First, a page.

“There is a point (today, Cape Dezhnev - ed.) projecting into the sea, habited by Chukchas, which are plenty. Opposite that point, there are islands where people live that are called ‘toothy’ because they thread two large bone teeth through their lips…”
This is how Semyon Dezhnev described the Bering Strait that he discovered in his 1648 expedition to the Russian Far East, 80 years before its “official” discovery by Vitus Bering, a Russian navigator of Danish origin.
Semyon Dezhnev (1605-1673), the discoverer of the Bering StraitSputnik
The Bering Strait is less than 90 kilometers wide, and right in the middle of it are a group of islands, called the Diomede Islands, named so by Vitus Bering after Saint Diomedes: the island of Big Diomede, belonging to Russia and known as Ratmanov island, is about 10 sq. km, and the island of Little Diomede, the territory of Alaska (also known as Kruzenshtern island), about 5 sq. km. The distance between the islands is 4,160 m. So yes, you can catch a glimpse of Russia with your feet firmly on the land of the brave (which once was Russian territory, anyway)!
The Bering Strait, separating Siberia from Alaska in the North Pacific. Diomede islands can be seen in the center of the picture.NASA
Since 1867, when Russia sold Alaska to the USA, the countries have a common water border that lies between the two Diomede islands. Interestingly, for the local Chukchi and Eskimo people, traveling between the two islands has been visa-free since 1989. But the most part of the Ratmanov island population has moved to the continent and dissimilated there, leaving only a Russian frontier post there now. While on the Kruzenshtern island (Little Diomede), the Eskimo population is a little over 100 people.
Monument to Vitus Bering (1681-1741) in Kamchatka regionDmitry Utkin/Sputnik
Amazingly, in crossing the distance between the two islands, one does not only cross the border but also the International Date Line. Big Diomede is 21 hours ahead of Little Diomede (20 in summer)!
Ratmanov islandSergey Metelitsa /TASS
When it’s 9 AM on Saturday on Little Diomede (U.S.), it’s 6 AM Sunday on Big Diomede (Russia). Because of this, the islands are sometimes nicknamed ‘Tomorrow Island’ (Big Diomede) and ‘Yesterday Island’ (Little Diomede).
Horned puffins at the Little Diomede islandWeston Renoud/Flickr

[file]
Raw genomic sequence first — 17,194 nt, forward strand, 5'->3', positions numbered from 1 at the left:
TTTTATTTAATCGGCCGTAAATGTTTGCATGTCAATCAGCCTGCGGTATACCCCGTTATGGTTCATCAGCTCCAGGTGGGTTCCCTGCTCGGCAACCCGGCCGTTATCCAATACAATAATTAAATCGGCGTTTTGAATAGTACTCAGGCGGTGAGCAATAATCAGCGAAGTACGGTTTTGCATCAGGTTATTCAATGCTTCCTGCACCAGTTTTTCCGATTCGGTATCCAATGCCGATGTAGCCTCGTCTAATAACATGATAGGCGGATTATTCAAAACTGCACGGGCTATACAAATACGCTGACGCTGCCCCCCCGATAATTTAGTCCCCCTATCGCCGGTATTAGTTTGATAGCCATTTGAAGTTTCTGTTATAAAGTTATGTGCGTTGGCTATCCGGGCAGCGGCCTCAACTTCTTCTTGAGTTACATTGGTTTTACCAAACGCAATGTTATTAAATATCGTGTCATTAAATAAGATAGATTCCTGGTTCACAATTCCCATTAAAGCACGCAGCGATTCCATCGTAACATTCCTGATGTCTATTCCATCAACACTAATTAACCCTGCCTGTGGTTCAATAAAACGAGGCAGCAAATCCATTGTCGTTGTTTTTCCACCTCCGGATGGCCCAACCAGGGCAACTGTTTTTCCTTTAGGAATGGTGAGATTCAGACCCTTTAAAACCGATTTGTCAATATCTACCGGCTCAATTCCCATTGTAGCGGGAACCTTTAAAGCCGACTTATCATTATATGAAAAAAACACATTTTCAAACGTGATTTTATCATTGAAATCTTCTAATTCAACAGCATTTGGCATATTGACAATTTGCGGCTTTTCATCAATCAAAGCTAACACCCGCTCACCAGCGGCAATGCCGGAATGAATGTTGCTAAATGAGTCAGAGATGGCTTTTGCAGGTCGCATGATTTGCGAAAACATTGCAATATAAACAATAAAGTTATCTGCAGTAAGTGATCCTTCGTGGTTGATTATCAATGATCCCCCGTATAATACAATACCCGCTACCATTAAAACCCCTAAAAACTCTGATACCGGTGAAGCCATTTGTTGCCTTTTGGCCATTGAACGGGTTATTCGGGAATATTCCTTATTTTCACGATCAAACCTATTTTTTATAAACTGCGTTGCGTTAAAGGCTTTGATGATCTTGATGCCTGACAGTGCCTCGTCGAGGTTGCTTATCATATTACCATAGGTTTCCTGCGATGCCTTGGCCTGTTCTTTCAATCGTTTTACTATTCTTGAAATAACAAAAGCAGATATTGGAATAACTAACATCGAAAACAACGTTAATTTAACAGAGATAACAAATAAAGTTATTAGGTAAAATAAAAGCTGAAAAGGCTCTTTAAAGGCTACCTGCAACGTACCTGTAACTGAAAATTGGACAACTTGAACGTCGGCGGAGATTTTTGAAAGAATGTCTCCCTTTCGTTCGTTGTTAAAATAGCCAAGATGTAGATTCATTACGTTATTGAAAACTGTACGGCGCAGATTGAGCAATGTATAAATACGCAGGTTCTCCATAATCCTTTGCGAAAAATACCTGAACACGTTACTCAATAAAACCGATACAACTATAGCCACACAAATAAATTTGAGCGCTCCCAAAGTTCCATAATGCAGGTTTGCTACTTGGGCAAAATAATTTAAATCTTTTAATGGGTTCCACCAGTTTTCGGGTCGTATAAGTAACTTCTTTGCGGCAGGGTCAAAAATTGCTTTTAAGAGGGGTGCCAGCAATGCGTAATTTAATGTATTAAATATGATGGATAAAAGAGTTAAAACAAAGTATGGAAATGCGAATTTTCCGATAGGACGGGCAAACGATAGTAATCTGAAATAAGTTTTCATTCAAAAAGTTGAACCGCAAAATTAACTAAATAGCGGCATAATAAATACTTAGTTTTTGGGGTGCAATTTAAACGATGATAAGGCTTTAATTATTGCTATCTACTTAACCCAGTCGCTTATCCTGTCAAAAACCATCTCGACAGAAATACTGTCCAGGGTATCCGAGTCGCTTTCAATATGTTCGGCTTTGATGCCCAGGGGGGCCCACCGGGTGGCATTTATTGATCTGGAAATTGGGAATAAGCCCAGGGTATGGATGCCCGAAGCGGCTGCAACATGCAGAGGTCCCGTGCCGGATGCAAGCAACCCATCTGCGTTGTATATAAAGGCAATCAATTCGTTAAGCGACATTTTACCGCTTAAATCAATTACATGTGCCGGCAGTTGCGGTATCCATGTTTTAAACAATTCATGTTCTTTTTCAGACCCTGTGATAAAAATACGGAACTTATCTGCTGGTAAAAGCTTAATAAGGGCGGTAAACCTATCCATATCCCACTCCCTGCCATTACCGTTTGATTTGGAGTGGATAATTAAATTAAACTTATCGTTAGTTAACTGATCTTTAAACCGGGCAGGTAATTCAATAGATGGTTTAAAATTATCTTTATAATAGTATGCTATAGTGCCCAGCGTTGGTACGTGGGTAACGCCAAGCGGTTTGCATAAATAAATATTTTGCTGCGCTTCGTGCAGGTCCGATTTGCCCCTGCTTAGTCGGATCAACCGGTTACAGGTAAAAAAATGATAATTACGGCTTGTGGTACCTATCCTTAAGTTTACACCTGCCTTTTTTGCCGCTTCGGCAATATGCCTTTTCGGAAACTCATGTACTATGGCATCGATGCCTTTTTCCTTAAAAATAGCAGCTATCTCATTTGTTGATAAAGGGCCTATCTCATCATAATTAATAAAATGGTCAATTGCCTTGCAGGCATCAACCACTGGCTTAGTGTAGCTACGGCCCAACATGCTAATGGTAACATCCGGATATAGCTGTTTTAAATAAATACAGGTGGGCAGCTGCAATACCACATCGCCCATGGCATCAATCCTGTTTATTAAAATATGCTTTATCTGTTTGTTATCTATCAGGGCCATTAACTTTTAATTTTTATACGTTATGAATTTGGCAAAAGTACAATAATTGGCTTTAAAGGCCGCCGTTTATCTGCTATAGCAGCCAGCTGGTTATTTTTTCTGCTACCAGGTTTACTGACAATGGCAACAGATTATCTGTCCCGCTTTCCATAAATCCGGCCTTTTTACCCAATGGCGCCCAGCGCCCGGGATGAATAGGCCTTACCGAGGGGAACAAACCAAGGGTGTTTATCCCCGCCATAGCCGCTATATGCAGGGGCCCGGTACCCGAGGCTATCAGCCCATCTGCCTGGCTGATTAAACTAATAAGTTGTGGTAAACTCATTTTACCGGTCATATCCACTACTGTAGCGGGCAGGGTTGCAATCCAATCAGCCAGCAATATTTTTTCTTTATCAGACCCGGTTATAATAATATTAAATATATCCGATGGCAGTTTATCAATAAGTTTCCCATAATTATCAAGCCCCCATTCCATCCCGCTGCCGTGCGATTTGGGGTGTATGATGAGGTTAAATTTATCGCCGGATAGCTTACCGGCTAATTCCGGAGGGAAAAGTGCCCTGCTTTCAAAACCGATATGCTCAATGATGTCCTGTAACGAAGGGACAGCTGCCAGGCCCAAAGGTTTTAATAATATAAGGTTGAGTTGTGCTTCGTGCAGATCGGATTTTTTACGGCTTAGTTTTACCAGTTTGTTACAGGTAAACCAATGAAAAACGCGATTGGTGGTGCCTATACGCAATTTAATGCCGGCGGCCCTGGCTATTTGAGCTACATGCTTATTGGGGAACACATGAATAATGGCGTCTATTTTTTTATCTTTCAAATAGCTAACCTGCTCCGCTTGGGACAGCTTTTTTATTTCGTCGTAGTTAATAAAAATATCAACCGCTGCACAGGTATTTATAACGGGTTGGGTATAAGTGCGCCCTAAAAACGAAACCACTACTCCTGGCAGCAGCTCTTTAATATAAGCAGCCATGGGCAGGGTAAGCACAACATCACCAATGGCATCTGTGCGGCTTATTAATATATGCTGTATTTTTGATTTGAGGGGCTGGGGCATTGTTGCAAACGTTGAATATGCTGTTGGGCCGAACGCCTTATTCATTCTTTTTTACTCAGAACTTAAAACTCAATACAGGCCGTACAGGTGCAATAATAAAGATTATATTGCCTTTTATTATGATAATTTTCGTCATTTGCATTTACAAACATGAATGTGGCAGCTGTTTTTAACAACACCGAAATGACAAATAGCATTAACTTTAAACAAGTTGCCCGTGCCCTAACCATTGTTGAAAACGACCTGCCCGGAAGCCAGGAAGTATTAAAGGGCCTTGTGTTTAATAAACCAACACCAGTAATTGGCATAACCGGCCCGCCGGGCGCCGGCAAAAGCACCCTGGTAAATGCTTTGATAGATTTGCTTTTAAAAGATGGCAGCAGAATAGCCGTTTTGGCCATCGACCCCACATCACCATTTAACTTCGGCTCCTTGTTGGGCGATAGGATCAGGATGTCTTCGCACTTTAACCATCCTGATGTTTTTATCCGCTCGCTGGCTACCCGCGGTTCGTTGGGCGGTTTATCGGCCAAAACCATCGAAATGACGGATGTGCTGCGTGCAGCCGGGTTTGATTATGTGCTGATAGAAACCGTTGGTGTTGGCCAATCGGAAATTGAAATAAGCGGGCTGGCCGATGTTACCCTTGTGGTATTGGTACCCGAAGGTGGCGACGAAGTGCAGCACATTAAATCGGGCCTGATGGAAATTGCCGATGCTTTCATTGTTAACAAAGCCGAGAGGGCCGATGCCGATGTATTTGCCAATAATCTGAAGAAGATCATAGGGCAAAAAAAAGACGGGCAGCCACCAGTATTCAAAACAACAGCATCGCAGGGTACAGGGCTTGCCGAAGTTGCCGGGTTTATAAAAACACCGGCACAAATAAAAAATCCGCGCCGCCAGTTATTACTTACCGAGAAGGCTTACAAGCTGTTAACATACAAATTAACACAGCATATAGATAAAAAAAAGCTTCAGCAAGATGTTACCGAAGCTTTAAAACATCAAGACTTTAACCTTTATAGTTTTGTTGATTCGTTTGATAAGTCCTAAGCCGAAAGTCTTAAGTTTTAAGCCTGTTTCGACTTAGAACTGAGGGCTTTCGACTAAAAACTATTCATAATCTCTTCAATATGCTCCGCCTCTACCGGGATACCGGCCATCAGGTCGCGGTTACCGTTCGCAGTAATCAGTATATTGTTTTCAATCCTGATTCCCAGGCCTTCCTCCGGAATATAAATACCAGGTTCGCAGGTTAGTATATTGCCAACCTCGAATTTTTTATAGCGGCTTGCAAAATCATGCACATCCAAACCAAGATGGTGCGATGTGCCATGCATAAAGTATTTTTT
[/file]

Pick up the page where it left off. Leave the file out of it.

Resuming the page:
But, as Peter Iseman wrote in 1988, the local peoples were humorously indifferent “to the white man's border and his equally fictitious date line. ‘We go hunting today,’' goes an adage of the Little Diomeders. ‘'We kill it tomorrow. And we butcher and eat it yesterday.’''
The native village of Little Diomede sits on the border of Russia and the United States.Public Domain
Lynne Cox, of Los Alamitos, California, the first person ever to swim the strait across the U.S.-Soviet border and the international dateline.Getty Images
For the people from the continent, traveling between the islands is forbidden. But in 1987, despite the prohibition, Lynne Cox, then 30, swam across the Bering Strait. Cox was already a known endurance swimmer – in 1975, at the age of 18, she swam the 14-mile (23km) Cook Straits in New Zealand in just over 12 hours.
But then, at the Bering Strait, conditions were completely different – the water was around 6-7 degrees Celsius, which is when body fat comes in handy. Cox had about 36% body fat (compared to 18-25% for average women) that insulated her like a seal, so she made the 4,160 meters in 2 hours 6 minutes!
Lynne Cox (center) and her team in Moscow, Aug 30, 1988.Aleksandr Yakovlev/TASS
After completing the crossing, Ms. Cox said she was thrilled by the help she had received from the USSR. "It's the best, it's more than I ever imagined – to have them open their door and let us land on their shore. Having that support from the Soviets and having them help us get into shore and meeting us was wonderful," she said.
Little Diomede Island, the United States. Ratmanov island (Big Diomede), Russia, can be seen in the backgroundWeston Renoud/Flickr
In the USSR, Cox became a kind of star for a short while. She was even praised by President Mikhail Gorbachev – at that moment, the Cold War was coming to an end. During the signing of a nuclear weapons treaty in Washington DC, Gorbachev mentioned: "She proved by her courage how closely to each other our people live."
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